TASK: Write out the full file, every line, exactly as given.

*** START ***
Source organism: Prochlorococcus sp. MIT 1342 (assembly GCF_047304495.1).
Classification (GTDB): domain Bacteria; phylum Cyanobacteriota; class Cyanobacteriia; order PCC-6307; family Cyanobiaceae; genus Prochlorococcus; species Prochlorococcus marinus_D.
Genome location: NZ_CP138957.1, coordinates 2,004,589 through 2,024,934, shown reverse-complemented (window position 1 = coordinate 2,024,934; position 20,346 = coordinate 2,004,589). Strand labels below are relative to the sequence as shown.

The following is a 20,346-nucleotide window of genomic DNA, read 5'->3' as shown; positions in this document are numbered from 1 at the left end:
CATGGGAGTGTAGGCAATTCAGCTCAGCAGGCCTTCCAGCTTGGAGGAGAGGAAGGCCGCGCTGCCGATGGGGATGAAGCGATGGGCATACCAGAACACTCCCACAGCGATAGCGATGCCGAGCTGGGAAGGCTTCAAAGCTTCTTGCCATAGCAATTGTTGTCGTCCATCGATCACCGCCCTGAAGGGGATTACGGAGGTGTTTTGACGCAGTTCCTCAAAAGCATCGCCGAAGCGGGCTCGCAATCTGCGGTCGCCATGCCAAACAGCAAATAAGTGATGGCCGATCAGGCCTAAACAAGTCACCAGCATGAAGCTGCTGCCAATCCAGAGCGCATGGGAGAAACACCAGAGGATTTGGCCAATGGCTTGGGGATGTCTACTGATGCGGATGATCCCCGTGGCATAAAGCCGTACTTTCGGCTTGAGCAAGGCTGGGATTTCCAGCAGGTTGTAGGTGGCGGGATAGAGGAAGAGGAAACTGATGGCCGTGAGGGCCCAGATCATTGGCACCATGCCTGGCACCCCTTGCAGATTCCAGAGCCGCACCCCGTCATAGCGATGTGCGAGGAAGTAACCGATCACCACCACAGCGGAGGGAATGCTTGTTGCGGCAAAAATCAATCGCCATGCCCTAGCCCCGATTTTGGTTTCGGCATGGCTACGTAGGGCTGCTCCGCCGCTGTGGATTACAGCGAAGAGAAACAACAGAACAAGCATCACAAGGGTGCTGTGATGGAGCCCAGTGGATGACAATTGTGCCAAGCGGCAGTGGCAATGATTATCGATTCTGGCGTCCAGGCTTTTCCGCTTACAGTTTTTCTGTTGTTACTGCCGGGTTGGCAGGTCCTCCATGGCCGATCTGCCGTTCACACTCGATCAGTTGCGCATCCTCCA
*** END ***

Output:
Source organism: Prochlorococcus sp. MIT 1342 (assembly GCF_047304495.1).
Classification (GTDB): domain Bacteria; phylum Cyanobacteriota; class Cyanobacteriia; order PCC-6307; family Cyanobiaceae; genus Prochlorococcus; species Prochlorococcus marinus_D.
Genome location: NZ_CP138957.1, coordinates 2,004,589 through 2,024,934, shown reverse-complemented (window position 1 = coordinate 2,024,934; position 20,346 = coordinate 2,004,589). Strand labels below are relative to the sequence as shown.

The following is a 20,346-nucleotide window of genomic DNA, read 5'->3' as shown; positions in this document are numbered from 1 at the left end:
CATGGGAGTGTAGGCAATTCAGCTCAGCAGGCCTTCCAGCTTGGAGGAGAGGAAGGCCGCGCTGCCGATGGGGATGAAGCGATGGGCATACCAGAACACTCCCACAGCGATAGCGATGCCGAGCTGGGAAGGCTTCAAAGCTTCTTGCCATAGCAATTGTTGTCGTCCATCGATCACCGCCCTGAAGGGGATTACGGAGGTGTTTTGACGCAGTTCCTCAAAAGCATCGCCGAAGCGGGCTCGCAATCTGCGGTCGCCATGCCAAACAGCAAATAAGTGATGGCCGATCAGGCCTAAACAAGTCACCAGCATGAAGCTGCTGCCAATCCAGAGCGCATGGGAGAAACACCAGAGGATTTGGCCAATGGCTTGGGGATGTCTACTGATGCGGATGATCCCCGTGGCATAAAGCCGTACTTTCGGCTTGAGCAAGGCTGGGATTTCCAGCAGGTTGTAGGTGGCGGGATAGAGGAAGAGGAAACTGATGGCCGTGAGGGCCCAGATCATTGGCACCATGCCTGGCACCCCTTGCAGATTCCAGAGCCGCACCCCGTCATAGCGATGTGCGAGGAAGTAACCGATCACCACCACAGCGGAGGGAATGCTTGTTGCGGCAAAAATCAATCGCCATGCCCTAGCCCCGATTTTGGTTTCGGCATGGCTACGTAGGGCTGCTCCGCCGCTGTGGATTACAGCGAAGAGAAACAACAGAACAAGCATCACAAGGGTGCTGTGATGGAGCCCAGTGGATGACAATTGTGCCAAGCGGCAGTGGCAATGATTATCGATTCTGGCGTCCAGGCTTTTCCGCTTACAGTTTTTCTGTTGTTACTGCCGGGTTGGCAGGTCCTCCATGGCCGATCTGCCGTTCACACTCGATCAGTTGCGCATCCTCCA